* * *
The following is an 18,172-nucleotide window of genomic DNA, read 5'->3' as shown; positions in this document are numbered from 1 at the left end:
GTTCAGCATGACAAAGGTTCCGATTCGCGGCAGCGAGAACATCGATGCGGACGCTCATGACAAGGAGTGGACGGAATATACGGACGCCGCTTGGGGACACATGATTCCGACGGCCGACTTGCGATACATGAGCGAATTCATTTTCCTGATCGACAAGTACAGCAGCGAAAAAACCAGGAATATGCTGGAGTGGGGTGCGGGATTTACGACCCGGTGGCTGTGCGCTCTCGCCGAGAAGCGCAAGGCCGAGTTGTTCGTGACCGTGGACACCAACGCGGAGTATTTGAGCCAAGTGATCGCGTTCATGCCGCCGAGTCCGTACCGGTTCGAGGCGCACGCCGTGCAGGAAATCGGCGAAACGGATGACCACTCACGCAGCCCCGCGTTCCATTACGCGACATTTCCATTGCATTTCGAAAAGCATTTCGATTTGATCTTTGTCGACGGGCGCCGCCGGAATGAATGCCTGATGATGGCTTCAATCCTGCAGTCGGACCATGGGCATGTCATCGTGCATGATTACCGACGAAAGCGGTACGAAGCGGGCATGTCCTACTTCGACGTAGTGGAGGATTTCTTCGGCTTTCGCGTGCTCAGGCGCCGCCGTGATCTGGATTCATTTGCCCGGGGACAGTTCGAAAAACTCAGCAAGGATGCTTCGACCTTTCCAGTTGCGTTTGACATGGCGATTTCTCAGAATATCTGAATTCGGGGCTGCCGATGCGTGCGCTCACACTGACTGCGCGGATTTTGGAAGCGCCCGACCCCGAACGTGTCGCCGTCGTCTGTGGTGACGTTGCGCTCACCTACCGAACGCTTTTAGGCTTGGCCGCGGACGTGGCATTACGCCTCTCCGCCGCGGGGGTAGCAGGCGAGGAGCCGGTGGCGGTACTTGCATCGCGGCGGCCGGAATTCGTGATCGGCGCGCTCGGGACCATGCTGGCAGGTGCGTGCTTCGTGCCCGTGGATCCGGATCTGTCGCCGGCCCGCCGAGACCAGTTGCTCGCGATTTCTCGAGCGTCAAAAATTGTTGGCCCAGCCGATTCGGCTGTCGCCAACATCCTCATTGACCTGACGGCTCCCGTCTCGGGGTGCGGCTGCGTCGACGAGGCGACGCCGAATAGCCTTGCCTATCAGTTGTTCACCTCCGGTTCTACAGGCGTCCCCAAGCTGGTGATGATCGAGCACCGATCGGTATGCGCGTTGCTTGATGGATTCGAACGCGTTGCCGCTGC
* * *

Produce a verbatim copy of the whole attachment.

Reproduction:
The following is an 18,172-nucleotide window of genomic DNA, read 5'->3' as shown; positions in this document are numbered from 1 at the left end:
GTTCAGCATGACAAAGGTTCCGATTCGCGGCAGCGAGAACATCGATGCGGACGCTCATGACAAGGAGTGGACGGAATATACGGACGCCGCTTGGGGACACATGATTCCGACGGCCGACTTGCGATACATGAGCGAATTCATTTTCCTGATCGACAAGTACAGCAGCGAAAAAACCAGGAATATGCTGGAGTGGGGTGCGGGATTTACGACCCGGTGGCTGTGCGCTCTCGCCGAGAAGCGCAAGGCCGAGTTGTTCGTGACCGTGGACACCAACGCGGAGTATTTGAGCCAAGTGATCGCGTTCATGCCGCCGAGTCCGTACCGGTTCGAGGCGCACGCCGTGCAGGAAATCGGCGAAACGGATGACCACTCACGCAGCCCCGCGTTCCATTACGCGACATTTCCATTGCATTTCGAAAAGCATTTCGATTTGATCTTTGTCGACGGGCGCCGCCGGAATGAATGCCTGATGATGGCTTCAATCCTGCAGTCGGACCATGGGCATGTCATCGTGCATGATTACCGACGAAAGCGGTACGAAGCGGGCATGTCCTACTTCGACGTAGTGGAGGATTTCTTCGGCTTTCGCGTGCTCAGGCGCCGCCGTGATCTGGATTCATTTGCCCGGGGACAGTTCGAAAAACTCAGCAAGGATGCTTCGACCTTTCCAGTTGCGTTTGACATGGCGATTTCTCAGAATATCTGAATTCGGGGCTGCCGATGCGTGCGCTCACACTGACTGCGCGGATTTTGGAAGCGCCCGACCCCGAACGTGTCGCCGTCGTCTGTGGTGACGTTGCGCTCACCTACCGAACGCTTTTAGGCTTGGCCGCGGACGTGGCATTACGCCTCTCCGCCGCGGGGGTAGCAGGCGAGGAGCCGGTGGCGGTACTTGCATCGCGGCGGCCGGAATTCGTGATCGGCGCGCTCGGGACCATGCTGGCAGGTGCGTGCTTCGTGCCCGTGGATCCGGATCTGTCGCCGGCCCGCCGAGACCAGTTGCTCGCGATTTCTCGAGCGTCAAAAATTGTTGGCCCAGCCGATTCGGCTGTCGCCAACATCCTCATTGACCTGACGGCTCCCGTCTCGGGGTGCGGCTGCGTCGACGAGGCGACGCCGAATAGCCTTGCCTATCAGTTGTTCACCTCCGGTTCTACAGGCGTCCCCAAGCTGGTGATGATCGAGCACCGATCGGTATGCGCGTTGCTTGATGGATTCGAACGCGTTGCCGCTGC